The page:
If it really is fast enough, then I may consider Air as a standalone Mac (even if it is only dual-core...) If the Mac mini is updated next week with a quad-core Mac mini though, I may decide to go with the mini as the workhorse and get a minimal $999 11" for my travel use. What do you guys think?
     
  11. shadowbird423 macrumors regular

    shadowbird423

    Joined:
    Sep 8, 2009
    Location:
    Chapel Hill
    #11
    I'd upgrade to a 128gb SSD and 8GB of ram , but other than that it sounds like a good plan.
     
  12. phrehdd macrumors 68040

    phrehdd

    Joined:
    Oct 25, 2008
    #12
    I can't tell you what to get as far as a Mini vs a laptop but I can say that there are two things you may want to consider -

    Since 3rd party RAM is cheap - think 16 gigs (unless new machines have soldered RAM). This does indeed help out with reducing the need for scratch disks until you reach a much higher threshold when working on files.

    As for SSD ... yes they do make a nice difference. Perhaps you might investigate the Seagate go-flex and marry it to an external SSD via Tbolt.

    Though my system (Mac Mini Server 2011) has two SSD in it, If I had to do it again I would have only put one in, leave one mechanical drive and put an SSD external to good use for a 150 dollars more. The reason is simple - one of my SSD drives is no longer being seen by the system. As savvy as I am at building and taking apart computers, having to go through opening up the Mini again to check what's what about that SSD is troublesome.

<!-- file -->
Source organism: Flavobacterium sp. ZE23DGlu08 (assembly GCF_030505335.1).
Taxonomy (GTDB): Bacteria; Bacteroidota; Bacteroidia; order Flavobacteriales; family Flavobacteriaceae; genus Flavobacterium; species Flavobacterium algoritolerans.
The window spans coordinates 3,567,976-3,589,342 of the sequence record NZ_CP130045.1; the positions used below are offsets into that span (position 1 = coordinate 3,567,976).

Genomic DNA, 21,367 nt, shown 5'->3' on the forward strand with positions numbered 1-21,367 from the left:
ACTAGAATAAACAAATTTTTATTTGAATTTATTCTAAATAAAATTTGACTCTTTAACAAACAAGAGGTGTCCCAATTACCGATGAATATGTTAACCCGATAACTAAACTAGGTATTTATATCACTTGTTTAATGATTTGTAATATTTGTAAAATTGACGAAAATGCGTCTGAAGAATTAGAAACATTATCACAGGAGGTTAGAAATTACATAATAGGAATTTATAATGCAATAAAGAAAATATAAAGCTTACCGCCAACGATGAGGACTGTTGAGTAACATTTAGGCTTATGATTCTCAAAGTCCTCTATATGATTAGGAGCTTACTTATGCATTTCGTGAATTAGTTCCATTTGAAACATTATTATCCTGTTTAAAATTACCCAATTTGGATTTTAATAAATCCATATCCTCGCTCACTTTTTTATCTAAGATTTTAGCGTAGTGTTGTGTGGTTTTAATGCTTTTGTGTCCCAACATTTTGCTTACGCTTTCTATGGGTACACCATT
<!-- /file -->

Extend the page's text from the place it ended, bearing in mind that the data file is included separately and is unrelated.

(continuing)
Just my two cents. (besides its rather usable - a portable SSD drive).
     
  13. shadowbird423 macrumors regular

    shadowbird423

    Joined:
    Sep 8, 2009
    Location:
    Chapel Hill
    #13
    Were those disks in RAID 0 by any chance? I'm thinking about doing that with my computer..
     
  14. phrehdd macrumors 68040

    phrehdd

    Joined:
    Oct 25, 2008
    #14
    Yes they were striped.

    As I pointed out, I lost one of them. I had fortunately, a back up and moved everything to the one disk that is still recognized.

    Sooner or later, I will crack open again the Mini and see which disk has gone awry and hopefully the disk is okay and it was a connection issue. (The disk is still under warrantee -sp).

    If you are curious about whether the striping made a difference, for the most part, very little difference in terms of day to day usage of the Mini. For hard core Photoshop I was able to not have to create a scratch disk on another drive. It simply rocked. Would I do it again? - not on an internal set of drives unless it was a Mac Pro.
     
  15. Bocheememon, Oct 18, 2012
    Last edited: Oct 18, 2012

    Bocheememon macrumors regular

    Bocheememon

    Joined:
    Mar 1, 2006
    Location:
    Fertile, MN
    #15
    I have that setup.

    Hi there,

    I own a a 2011 Mac mini and 2012 11" Air. It does the job.

    I work as a photographer and videographer. My monitor is a professional NEC and indeed I didn't get the iMac because their monitors didn't cut it. I lived with a laptop plus external monitor for awhile despite having used Power Macs and Mac Pros. Bought the mini last year in hopes of a Mac Pro update. Will wait till early next year to see. Fingers crossed!

    I installed a second SSD into the mini for a great speed bump. If the Mini is upgraded next week with quad And discrete GPU, go for it.

    Like others said, the modern macs will handle photos fine...unless you shoot Medium Format or own a Nikon D800. SSD and RAM make big differences as you know.

    Should you do any video work, the Mini will work fine. It is slower than the Pro and iMac lineup but not enough to want to throw it out the window. Although for video, the Mac Pro is the best route longterm as well as expandabilty.